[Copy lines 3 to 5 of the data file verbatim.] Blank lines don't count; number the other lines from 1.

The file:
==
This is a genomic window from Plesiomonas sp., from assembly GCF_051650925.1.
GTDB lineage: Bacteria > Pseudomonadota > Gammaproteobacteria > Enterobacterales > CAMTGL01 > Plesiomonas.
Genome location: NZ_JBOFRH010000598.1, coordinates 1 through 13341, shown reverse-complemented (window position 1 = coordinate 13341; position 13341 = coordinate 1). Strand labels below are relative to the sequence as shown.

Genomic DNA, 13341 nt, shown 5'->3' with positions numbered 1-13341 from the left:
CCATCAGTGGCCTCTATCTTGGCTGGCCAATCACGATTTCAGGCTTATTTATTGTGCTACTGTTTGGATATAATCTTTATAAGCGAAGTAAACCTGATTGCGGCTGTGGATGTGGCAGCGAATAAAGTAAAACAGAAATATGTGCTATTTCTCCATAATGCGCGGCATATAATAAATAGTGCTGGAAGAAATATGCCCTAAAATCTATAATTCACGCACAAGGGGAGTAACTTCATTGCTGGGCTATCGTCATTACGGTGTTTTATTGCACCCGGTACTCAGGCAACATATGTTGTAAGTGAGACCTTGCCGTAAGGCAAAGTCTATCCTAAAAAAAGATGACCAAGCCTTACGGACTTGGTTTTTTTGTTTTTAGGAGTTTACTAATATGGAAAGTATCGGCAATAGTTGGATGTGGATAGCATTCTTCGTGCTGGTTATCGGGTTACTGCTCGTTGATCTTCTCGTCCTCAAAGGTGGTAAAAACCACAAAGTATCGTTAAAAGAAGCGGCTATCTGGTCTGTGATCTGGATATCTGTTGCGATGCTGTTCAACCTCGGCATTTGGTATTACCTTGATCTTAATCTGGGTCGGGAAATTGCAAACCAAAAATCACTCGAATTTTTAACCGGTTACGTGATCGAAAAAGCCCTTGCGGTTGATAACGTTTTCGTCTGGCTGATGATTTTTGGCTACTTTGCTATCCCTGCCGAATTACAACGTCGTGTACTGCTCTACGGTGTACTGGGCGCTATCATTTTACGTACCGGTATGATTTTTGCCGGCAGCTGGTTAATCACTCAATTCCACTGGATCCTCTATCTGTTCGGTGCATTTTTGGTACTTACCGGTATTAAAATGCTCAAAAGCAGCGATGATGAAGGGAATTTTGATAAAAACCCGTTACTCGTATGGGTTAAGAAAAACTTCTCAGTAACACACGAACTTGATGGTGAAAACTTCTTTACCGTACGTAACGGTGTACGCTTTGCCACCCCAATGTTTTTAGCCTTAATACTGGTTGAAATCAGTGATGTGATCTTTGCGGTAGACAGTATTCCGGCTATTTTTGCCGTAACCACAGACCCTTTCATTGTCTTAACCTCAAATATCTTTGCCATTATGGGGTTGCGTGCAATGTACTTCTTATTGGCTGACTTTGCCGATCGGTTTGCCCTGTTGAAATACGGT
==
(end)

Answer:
Genome location: NZ_JBOFRH010000598.1, coordinates 1 through 13341, shown reverse-complemented (window position 1 = coordinate 13341; position 13341 = coordinate 1). Strand labels below are relative to the sequence as shown.

Genomic DNA, 13341 nt, shown 5'->3' with positions numbered 1-13341 from the left:
CCATCAGTGGCCTCTATCTTGGCTGGCCAATCACGATTTCAGGCTTATTTATTGTGCTACTGTTTGGATATAATCTTTATAAGCGAAGTAAACCTGATTGCGGCTGTGGATGTGGCAGCGAATAAAGTAAAACAGAAATATGTGCTATTTCTCCATAATGCGCGGCATATAATAAATAGTGCTGGAAGAAATATGCCCTAAAATCTATAATTCACGCACAAGGGGAGTAACTTCATTGCTGGGCTATCGTCATTACGGTGTTTTATTGCACCCGGTACTCAGGCAACATATGTTGTAAGTGAGACCTTGCCGTAAGGCAAAGTCTATCCTAAAAAAAGATGACCAAGCCTTACGGACTTGGTTTTTTTGTTTTTAGGAGTTTACTAATATGGAAAGTATCGGCAATAGTTGGATGTGGATAGCATTCTTCGTGCTGGTTATCGGGTTACTGCTCGTTGATCTTCTCGTCCTCAAAGGTGGTAAAAACCACAAAGTATCGTTAAAAGAAGCGGCTATCTGGTCTGTGATCTGGATATCTGTTGCGATGCTGTTCAACCTCGGCATTTGGTATTACCTTGATCTTAATCTGGGTCGGGAAATTGCAAACCAAAAATCACTCGAATTTTTAACCGGTTACGTGATCGAAAAAGCCCTTGCGGTTGATAACGTTTTCGTCTGGCTGATGATTTTTGGCTACTTTGCTATCCCTGCCGAATTACAACGTCGTGTACTGCTCTACGGTGTACTGGGCGCTATCATTTTACGTACCGGTATGATTTTTGCCGGCAGCTGGTTAATCACTCAATTCCACTGGATCCTCTATCTGTTCGGTGCATTTTTGGTACTTACCGGTATTAAAATGCTCAAAAGCAGCGATGATGAAGGGAATTTTGATAAAAACCCGTTACTCGTATGGGTTAAGAAAAACTTCTCAGTAACACACGAACTTGATGGTGAAAACTTCTTTACCGTACGTAACGGTGTACGCTTTGCCACCCCAATGTTTTTAGCCTTAATACTGGTTGAAATCAGTGATGTGATCTTTGCGGTAGACAGTATTCCGGCTATTTTTGCCGTAACCACAGACCCTTTCATTGTCTTAACCTCAAATATCTTTGCCATTATGGGGTTGCGTGCAATGTACTTCTTATTGGCTGACTTTGCCGATCGGTTTGCCCTGTTGAAATACGGT